Nick Baker’s Weird Creatures: Pink Fairy Armadillo (3/7)

Friday 26 January: 20.00–21.00
Naturalist Nick Baker continues to scour the globe for the strangest creatures on the planet. Tonight he is on the trail of an elusive armour-plated mammal that gets its name from its pale rose colour.

Nick first heard about the pink fairy armadillo as a young boy visiting London’s Natural History Museum. Now, before setting out on his quest, he returns to the museum to find out what little is known about the creature. Director of science Richard Lane tells Nick that armadillos are descendants of glyptodons, tank-like creatures that became extinct thousands of years ago. Like glyptodons, armadillos have an armour of bone but this is arranged in bands rather than the hexagon formations of the glyptodon. Another key difference is size: while glyptodons were the size of small cars, the pink fairy armadillo is just a few inches long.

The rarely seen animal is found in parts of Argentina, where it inhabits dry grasslands and sandy plains. Nick and his crew travel to Mendoza province in western Argentina in the hope of glimpsing one. In a whistle-stop off-road tour of Mendoza’s furthest reaches, they follow in the footsteps of Charles Darwin, who came here on an inland leg of his Beagle voyage 172 years ago. Even locally there are few people with knowledge of pink fairy armadillos, but Mendoza resident and armadillo researcher Mariella Superina is among those who lend their expertise to Nick’s search.

Hours into their expedition, Nick and the crew have still seen no sign of any type of armadillo. When they finally spot one – the large hairy variety – it is too quick for them and disappears into a burrow. Nick begins to wonder how much luck they will have finding the even more elusive pink fairy.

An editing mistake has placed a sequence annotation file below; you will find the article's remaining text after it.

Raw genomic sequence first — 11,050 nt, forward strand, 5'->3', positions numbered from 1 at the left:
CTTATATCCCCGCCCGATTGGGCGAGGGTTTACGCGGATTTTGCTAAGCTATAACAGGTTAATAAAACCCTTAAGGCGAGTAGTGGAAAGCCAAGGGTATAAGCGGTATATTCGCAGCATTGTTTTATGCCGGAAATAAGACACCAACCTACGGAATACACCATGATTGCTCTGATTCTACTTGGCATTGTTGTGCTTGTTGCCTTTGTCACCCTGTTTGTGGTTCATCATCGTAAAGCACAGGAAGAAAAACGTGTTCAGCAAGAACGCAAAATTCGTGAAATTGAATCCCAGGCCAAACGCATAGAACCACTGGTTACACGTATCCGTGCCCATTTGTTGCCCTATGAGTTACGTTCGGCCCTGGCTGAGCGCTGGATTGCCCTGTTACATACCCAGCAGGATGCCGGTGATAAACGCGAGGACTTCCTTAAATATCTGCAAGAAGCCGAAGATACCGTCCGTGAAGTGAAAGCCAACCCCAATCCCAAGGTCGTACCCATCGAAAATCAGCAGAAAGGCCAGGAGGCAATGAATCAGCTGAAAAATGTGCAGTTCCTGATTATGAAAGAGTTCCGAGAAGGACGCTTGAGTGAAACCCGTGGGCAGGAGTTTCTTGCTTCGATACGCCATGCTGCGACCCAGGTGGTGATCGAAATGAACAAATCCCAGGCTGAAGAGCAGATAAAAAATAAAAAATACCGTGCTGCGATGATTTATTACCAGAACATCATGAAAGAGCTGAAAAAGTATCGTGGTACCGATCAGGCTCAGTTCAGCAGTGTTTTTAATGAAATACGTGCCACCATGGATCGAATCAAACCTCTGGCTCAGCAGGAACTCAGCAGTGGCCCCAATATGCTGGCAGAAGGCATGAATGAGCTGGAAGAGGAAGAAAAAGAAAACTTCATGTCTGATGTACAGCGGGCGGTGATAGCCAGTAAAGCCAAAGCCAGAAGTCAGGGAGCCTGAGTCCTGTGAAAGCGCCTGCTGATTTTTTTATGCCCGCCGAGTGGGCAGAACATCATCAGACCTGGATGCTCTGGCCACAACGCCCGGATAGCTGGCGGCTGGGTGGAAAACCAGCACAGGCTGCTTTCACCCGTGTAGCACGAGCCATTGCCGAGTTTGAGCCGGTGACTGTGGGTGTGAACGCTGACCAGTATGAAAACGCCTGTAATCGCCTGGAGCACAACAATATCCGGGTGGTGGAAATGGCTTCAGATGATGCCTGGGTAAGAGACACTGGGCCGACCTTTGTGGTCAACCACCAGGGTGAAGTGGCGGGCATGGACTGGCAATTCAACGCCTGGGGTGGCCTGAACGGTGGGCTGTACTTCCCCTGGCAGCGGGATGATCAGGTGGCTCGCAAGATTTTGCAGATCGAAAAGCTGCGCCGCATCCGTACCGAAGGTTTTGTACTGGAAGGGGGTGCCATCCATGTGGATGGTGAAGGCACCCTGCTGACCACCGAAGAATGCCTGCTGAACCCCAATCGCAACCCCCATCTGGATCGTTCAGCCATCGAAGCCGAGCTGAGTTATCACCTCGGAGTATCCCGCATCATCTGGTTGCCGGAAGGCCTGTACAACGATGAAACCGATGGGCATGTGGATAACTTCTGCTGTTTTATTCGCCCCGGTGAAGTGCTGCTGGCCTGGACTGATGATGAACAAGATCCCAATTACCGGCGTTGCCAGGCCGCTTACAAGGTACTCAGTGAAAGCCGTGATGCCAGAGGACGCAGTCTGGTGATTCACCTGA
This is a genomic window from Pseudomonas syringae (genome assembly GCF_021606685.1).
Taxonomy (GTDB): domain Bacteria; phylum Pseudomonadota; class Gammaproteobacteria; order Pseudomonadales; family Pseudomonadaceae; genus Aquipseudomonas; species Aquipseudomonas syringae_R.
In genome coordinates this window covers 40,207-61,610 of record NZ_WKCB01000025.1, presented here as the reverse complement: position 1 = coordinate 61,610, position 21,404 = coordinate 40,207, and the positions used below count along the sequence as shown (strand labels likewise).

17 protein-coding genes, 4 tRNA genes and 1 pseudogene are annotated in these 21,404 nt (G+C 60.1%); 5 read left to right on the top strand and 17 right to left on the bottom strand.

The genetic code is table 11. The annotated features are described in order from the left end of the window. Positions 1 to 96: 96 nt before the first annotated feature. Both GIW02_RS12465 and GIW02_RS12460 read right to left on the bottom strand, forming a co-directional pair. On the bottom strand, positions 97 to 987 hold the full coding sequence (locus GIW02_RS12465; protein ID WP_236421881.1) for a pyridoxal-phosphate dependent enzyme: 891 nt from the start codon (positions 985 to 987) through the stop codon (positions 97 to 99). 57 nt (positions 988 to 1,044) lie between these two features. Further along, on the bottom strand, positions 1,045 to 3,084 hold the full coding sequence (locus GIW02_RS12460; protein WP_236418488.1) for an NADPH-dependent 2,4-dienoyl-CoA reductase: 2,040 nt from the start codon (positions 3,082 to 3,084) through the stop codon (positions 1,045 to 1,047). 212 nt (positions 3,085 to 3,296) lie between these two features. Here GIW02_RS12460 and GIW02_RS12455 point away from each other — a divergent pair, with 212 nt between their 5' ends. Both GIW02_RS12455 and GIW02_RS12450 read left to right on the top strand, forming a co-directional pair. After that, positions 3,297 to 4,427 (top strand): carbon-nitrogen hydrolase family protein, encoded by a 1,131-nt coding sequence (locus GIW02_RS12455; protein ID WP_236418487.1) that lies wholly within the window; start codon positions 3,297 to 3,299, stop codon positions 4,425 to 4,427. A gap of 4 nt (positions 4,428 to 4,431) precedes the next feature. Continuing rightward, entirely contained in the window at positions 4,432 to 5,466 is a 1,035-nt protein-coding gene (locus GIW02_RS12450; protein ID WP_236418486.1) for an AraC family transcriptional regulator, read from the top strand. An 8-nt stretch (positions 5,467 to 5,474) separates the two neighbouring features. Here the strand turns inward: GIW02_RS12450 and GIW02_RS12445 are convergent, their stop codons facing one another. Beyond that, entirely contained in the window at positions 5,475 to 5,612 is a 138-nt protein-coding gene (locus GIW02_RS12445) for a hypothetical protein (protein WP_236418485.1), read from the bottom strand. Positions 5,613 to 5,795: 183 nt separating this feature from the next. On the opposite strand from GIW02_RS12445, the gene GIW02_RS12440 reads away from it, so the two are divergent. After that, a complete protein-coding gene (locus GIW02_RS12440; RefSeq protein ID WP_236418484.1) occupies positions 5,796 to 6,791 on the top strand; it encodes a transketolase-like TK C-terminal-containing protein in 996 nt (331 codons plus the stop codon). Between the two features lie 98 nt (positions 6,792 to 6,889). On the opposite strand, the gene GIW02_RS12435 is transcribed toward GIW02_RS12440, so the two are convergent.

But when night falls they get a proper glimpse of a mammal at last. Armed with Darwin’s diary and a thermal-imaging camera, Nick identifies some viscacha, small creatures with rabbit-like features and long tails. “These are the most charismatic little fluffy things I’ve ever seen!” he says, stepping over the piles of sticks the viscacha have diligently assembled, in keeping with their reputation as hoarders.

Once the sun is up the team take their arsenal of armadillo-finding technology and locate some hotspots where locals have reported seeing pink fairy armadillos a handful of times. When they find a dwarf armadillo – known locally as a ‘pichi’ – they begin to feel they are finally on the right track. To maximise their chances with the pink fairy they seek guidance from the Rojas family, four generations of gauchos living on an isolated farm. Grandma Rojas mentions that Nick’s target creature seems to appear more frequently after rainfall, perhaps because its insect and worm prey is more readily found then.

With natural rainfall in short supply in these parts, Nick enlists the help of the local fire department to drench the dunes. He has set up 20 simple pitfall traps – buckets buried in the ground – in the hope that a pink fairy armadillo will wander into one. As night falls, Nick and the firemen enjoy a drink around the camp fire. All they can do is wait until the next day and hope that they get lucky. But with so few sightings ever reported, could the pink fairy armadillo be the one that got away?

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